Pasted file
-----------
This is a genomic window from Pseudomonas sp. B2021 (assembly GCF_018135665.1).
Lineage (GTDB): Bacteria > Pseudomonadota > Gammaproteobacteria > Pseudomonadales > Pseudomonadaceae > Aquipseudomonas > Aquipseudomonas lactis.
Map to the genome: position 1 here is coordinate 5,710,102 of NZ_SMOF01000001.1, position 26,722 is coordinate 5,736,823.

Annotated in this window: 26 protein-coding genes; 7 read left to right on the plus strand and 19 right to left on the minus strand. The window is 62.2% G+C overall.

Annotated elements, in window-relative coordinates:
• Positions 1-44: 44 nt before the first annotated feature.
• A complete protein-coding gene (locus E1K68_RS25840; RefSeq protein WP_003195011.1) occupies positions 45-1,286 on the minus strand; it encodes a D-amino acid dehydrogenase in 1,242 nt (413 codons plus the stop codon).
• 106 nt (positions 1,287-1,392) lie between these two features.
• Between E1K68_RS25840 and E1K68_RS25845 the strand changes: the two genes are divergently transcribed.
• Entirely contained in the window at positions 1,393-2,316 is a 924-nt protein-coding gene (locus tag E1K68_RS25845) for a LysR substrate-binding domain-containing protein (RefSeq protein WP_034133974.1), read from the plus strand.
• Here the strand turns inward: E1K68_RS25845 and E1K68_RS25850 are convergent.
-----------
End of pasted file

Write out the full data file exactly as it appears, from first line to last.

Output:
This is a genomic window from Pseudomonas sp. B2021 (assembly GCF_018135665.1).
Lineage (GTDB): Bacteria > Pseudomonadota > Gammaproteobacteria > Pseudomonadales > Pseudomonadaceae > Aquipseudomonas > Aquipseudomonas lactis.
Map to the genome: position 1 here is coordinate 5,710,102 of NZ_SMOF01000001.1, position 26,722 is coordinate 5,736,823.

Annotated in this window: 26 protein-coding genes; 7 read left to right on the plus strand and 19 right to left on the minus strand. The window is 62.2% G+C overall.

Annotated elements, in window-relative coordinates:
• Positions 1-44: 44 nt before the first annotated feature.
• A complete protein-coding gene (locus E1K68_RS25840; RefSeq protein WP_003195011.1) occupies positions 45-1,286 on the minus strand; it encodes a D-amino acid dehydrogenase in 1,242 nt (413 codons plus the stop codon).
• 106 nt (positions 1,287-1,392) lie between these two features.
• Between E1K68_RS25840 and E1K68_RS25845 the strand changes: the two genes are divergently transcribed.
• Entirely contained in the window at positions 1,393-2,316 is a 924-nt protein-coding gene (locus tag E1K68_RS25845) for a LysR substrate-binding domain-containing protein (RefSeq protein WP_034133974.1), read from the plus strand.
• Here the strand turns inward: E1K68_RS25845 and E1K68_RS25850 are convergent.